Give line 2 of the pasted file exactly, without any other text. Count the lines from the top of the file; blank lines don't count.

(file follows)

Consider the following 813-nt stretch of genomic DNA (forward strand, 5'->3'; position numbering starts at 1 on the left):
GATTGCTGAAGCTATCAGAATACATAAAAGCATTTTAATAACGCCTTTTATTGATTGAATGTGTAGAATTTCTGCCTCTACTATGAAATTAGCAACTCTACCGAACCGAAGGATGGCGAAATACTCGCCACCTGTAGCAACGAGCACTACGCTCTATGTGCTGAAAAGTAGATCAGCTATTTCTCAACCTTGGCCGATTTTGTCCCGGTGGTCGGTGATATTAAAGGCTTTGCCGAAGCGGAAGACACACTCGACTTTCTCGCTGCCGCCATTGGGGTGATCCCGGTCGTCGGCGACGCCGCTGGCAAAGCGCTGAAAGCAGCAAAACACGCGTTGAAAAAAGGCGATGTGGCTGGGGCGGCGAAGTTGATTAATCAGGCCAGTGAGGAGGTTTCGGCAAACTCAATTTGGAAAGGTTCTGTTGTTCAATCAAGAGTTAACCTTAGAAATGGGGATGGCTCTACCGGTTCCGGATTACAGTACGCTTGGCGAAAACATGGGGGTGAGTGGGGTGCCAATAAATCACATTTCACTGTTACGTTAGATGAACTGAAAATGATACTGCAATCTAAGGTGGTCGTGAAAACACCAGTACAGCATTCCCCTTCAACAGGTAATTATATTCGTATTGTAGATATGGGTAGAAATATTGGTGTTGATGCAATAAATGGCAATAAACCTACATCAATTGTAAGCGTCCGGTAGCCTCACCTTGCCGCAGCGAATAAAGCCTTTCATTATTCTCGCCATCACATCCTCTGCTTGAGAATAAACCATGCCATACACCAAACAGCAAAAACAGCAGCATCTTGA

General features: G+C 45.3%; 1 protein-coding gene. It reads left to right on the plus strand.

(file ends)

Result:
GATTGCTGAAGCTATCAGAATACATAAAAGCATTTTAATAACGCCTTTTATTGATTGAATGTGTAGAATTTCTGCCTCTACTATGAAATTAGCAACTCTACCGAACCGAAGGATGGCGAAATACTCGCCACCTGTAGCAACGAGCACTACGCTCTATGTGCTGAAAAGTAGATCAGCTATTTCTCAACCTTGGCCGATTTTGTCCCGGTGGTCGGTGATATTAAAGGCTTTGCCGAAGCGGAAGACACACTCGACTTTCTCGCTGCCGCCATTGGGGTGATCCCGGTCGTCGGCGACGCCGCTGGCAAAGCGCTGAAAGCAGCAAAACACGCGTTGAAAAAAGGCGATGTGGCTGGGGCGGCGAAGTTGATTAATCAGGCCAGTGAGGAGGTTTCGGCAAACTCAATTTGGAAAGGTTCTGTTGTTCAATCAAGAGTTAACCTTAGAAATGGGGATGGCTCTACCGGTTCCGGATTACAGTACGCTTGGCGAAAACATGGGGGTGAGTGGGGTGCCAATAAATCACATTTCACTGTTACGTTAGATGAACTGAAAATGATACTGCAATCTAAGGTGGTCGTGAAAACACCAGTACAGCATTCCCCTTCAACAGGTAATTATATTCGTATTGTAGATATGGGTAGAAATATTGGTGTTGATGCAATAAATGGCAATAAACCTACATCAATTGTAAGCGTCCGGTAGCCTCACCTTGCCGCAGCGAATAAAGCCTTTCATTATTCTCGCCATCACATCCTCTGCTTGAGAATAAACCATGCCATACACCAAACAGCAAAAACAGCAGCATCTTGA